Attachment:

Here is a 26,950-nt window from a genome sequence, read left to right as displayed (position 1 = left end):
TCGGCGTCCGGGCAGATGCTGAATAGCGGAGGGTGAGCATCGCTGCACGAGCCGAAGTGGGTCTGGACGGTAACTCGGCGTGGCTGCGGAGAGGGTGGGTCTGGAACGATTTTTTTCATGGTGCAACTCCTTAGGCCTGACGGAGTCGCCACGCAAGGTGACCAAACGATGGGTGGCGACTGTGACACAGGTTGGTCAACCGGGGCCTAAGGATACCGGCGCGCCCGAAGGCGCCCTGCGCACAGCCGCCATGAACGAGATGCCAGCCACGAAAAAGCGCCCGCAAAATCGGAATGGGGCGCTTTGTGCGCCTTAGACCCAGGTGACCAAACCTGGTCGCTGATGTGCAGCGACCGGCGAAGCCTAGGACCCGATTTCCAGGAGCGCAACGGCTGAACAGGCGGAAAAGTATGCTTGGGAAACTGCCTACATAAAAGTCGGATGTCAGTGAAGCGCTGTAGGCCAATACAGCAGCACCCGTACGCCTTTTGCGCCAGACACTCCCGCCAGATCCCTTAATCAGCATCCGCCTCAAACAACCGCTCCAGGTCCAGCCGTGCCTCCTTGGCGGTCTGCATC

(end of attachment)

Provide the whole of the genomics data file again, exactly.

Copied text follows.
Here is a 26,950-nt window from a genome sequence, read left to right as displayed (position 1 = left end):
TCGGCGTCCGGGCAGATGCTGAATAGCGGAGGGTGAGCATCGCTGCACGAGCCGAAGTGGGTCTGGACGGTAACTCGGCGTGGCTGCGGAGAGGGTGGGTCTGGAACGATTTTTTTCATGGTGCAACTCCTTAGGCCTGACGGAGTCGCCACGCAAGGTGACCAAACGATGGGTGGCGACTGTGACACAGGTTGGTCAACCGGGGCCTAAGGATACCGGCGCGCCCGAAGGCGCCCTGCGCACAGCCGCCATGAACGAGATGCCAGCCACGAAAAAGCGCCCGCAAAATCGGAATGGGGCGCTTTGTGCGCCTTAGACCCAGGTGACCAAACCTGGTCGCTGATGTGCAGCGACCGGCGAAGCCTAGGACCCGATTTCCAGGAGCGCAACGGCTGAACAGGCGGAAAAGTATGCTTGGGAAACTGCCTACATAAAAGTCGGATGTCAGTGAAGCGCTGTAGGCCAATACAGCAGCACCCGTACGCCTTTTGCGCCAGACACTCCCGCCAGATCCCTTAATCAGCATCCGCCTCAAACAACCGCTCCAGGTCCAGCCGTGCCTCCTTGGCGGTCTGCATC